Wednesday, January 22, 2014

Only you can prevent Hamster Fires

In my previous post, I took a stab at explaining the mathematics of lag. Subsequently, I was goaded pestered challenged encouraged by CSM Vice-Chair Ripard Teg to explain in more detail how the problem of lag might be addressed. As he put it, it "might require you doing more than one post in a month, but it'd be worth it."

In my post, I pointed out that (a) faster computers aren't going to help, and (b) more efficient code is helpful, but not helpful enough. The fundamental problem is that because it's never a bad idea to bring more people to a fight, "fleets expand to fit the lag available."

Fixing that is a hugely difficult problem that will touch many areas of the game. But perhaps there are some significantly simpler game design changes that can, if not solve the problem, at least buy us more time in which to deal with it. This is what I'd like to address in this post.

As with the previous post, all the examples given below are very simplified for purposes of explanation. And I want to make it absolutely clear that I am not involved in Sov-warfare, so I am sure that there will be many flaws in the example I give below. This is just an exercise in identifying the problems that need to be solved.

At the most basic level, what causes lag is that everybody has to fight in the same place at the same time. Since every object on a grid can potentially interact with every other object on the same grid, the amount of computation needed to process a fight increases non-linearly -- doubling the number of objects more than doubles the horsepower you need.

The key thing to keep in mind is that the important variable is "number of objects that can interact". For purposes of illustration, let's say that the computation load increases as the square of the number of objects; twice as many objects means four times as much computation.

As is well known, one of CCP's secret weapons is that their servers are powered not by common everyday electricity, but by genetically-engineered hamsters. Let's say that with the hamsters running flat-out in 10% TiDi, CCP's best server can handle 2000 players fighting it out on the same grid. 2000-squared is 4,000,000, so the server can be rated at 4 million hamsterpower.

If you draw a graph with # of players along the horizontal axis, and # of hamsters required along the vertical, you get something that looks like this:

The technical term for this situation is "Hamster Abuse."

Alas, when the line hits the top of the graph, we run out of hamsters  even worse, all the hamsters are working so hard that they catch on fire. As the aroma of roasted rodent chokes CCP's server complex,  two things happen: soul-crushing lag descends upon New Eden, and tomorrow's lunch menu at CCP gets an additional "meat dish".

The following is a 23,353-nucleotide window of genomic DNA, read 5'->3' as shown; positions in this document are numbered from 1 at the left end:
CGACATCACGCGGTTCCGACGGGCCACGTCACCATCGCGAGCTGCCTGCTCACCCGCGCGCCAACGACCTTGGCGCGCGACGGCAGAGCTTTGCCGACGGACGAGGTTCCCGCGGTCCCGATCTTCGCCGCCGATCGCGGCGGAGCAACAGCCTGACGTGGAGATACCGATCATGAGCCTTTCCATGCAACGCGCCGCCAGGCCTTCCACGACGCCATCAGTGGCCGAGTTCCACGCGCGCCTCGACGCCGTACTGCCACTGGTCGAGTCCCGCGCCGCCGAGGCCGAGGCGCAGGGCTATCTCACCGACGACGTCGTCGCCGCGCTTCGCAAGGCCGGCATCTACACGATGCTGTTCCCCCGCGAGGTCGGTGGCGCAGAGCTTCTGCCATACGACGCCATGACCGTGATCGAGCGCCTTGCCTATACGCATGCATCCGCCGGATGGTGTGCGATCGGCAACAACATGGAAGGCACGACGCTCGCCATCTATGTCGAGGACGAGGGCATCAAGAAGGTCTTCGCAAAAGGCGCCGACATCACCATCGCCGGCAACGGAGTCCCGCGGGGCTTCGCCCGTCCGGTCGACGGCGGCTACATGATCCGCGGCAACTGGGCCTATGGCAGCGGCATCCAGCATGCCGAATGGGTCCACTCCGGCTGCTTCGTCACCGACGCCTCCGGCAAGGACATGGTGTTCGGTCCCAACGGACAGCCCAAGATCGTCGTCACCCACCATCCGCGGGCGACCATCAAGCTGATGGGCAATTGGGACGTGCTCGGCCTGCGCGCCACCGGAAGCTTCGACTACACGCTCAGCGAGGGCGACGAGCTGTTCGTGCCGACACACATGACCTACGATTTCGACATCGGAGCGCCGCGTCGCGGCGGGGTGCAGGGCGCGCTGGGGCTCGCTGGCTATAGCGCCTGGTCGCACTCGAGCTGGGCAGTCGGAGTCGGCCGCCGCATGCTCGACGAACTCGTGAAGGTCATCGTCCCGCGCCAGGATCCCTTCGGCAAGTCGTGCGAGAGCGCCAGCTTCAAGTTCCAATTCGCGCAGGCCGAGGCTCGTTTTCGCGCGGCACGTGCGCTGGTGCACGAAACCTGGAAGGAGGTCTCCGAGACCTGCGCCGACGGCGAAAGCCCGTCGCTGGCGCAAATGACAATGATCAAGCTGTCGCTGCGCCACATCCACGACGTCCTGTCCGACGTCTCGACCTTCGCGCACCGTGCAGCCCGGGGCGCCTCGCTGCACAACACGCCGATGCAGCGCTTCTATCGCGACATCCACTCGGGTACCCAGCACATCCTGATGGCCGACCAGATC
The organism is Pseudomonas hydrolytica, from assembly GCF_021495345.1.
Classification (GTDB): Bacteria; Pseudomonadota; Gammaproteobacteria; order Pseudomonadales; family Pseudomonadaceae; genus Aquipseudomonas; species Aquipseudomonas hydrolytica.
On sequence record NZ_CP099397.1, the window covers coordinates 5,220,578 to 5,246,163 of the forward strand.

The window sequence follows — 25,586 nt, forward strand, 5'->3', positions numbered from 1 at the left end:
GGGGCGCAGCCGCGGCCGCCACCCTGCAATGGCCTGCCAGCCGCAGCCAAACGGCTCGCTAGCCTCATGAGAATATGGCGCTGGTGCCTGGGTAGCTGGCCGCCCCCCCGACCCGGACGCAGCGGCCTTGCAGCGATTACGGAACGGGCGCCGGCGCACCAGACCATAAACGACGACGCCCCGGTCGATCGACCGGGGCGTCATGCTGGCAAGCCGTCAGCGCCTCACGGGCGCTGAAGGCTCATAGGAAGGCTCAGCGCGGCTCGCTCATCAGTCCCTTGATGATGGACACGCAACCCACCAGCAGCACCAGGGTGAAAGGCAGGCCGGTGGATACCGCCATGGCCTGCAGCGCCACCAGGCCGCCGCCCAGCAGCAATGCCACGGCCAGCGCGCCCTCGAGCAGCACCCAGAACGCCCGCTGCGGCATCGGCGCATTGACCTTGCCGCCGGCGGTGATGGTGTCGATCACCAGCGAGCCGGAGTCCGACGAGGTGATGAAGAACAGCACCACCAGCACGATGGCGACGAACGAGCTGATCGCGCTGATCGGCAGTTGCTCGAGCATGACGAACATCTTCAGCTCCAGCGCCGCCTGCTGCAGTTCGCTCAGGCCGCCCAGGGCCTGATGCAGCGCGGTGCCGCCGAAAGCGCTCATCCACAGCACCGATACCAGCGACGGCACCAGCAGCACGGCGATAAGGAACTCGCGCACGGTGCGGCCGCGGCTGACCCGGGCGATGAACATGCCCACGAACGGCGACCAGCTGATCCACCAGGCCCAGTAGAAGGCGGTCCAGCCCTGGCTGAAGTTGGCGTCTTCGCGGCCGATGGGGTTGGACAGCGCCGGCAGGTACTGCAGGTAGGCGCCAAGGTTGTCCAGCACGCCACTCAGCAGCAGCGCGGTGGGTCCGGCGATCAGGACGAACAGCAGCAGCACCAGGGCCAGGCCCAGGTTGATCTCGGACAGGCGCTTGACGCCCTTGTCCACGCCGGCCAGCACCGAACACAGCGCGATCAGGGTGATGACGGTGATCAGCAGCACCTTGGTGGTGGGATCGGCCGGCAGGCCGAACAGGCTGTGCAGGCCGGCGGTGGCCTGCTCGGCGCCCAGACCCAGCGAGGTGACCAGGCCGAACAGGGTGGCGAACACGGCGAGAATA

But all is not lost; if we could split the fights up into 1000 player battles in the same system, then each battle only requires 1000-squared, or 1 million hamsterpower. Running flat out, the faithful hamsters can handle 4 of these battles simultaneously on a single server.

And even better, if we could spread out the fights to different systems, then each could potentially run on its own server, with its own set of hamsters.

So this is the first thing we need: Sov-warfare should take place on a constellation-wide basis, and require multiple simultaneous fights in multiple systems. And to discourage people from just jumping and bridging around to create local concentrations of force, Force projection by cyno must be cleverly nerfed.

Another thing to consider is that at present, battles are focused not only in space but also in time, thanks to the timer system. This is one consequence of the fact that Sov is a binary state; you either have it, or you don't. So timers have to go, and that means that Sovereignty must become a continuum.

Finally, Shooting structures is boring, so let's get rid of it.

I spent a few hours and came up with a humble suggestion that tries to incorporate all of these concepts:

Sovereignty is determined on a constellation-wide basis. In each system in the constellation, there is a Sovereignty Control Monitor (SCM).

The SCMs give out Political Points (PP) for ratting, mining, and just plain being in space, but they also give points for any kills that took place in the system. These points are given to the player who struck the final blow, and the amount depends on the value of the kill. SCMs that are giving out more than the constellation's average amount of PP reduce their awards, to encourage multiple fights. Obviously, this has to be structured so that sitting in a big blob in one or a few systems while your opponent hangs around in all the other ones is a losing strategy. I'll be the first to admit that figuring out a PP-awarding system that is resistant to abuse is a challenging problem, but I don't think it is an unsolvable one.

During peacetime, and periods when one side has timezone dominance, people can do stuff and get some points, but the real payoff happens when you fight and win multiple fights.

And yes, a super-rich alliance could descend upon a constellation and AWOX themselves to generate PP.  Good for them, they are demonstrating their awesome economic might in a massive space Potlach!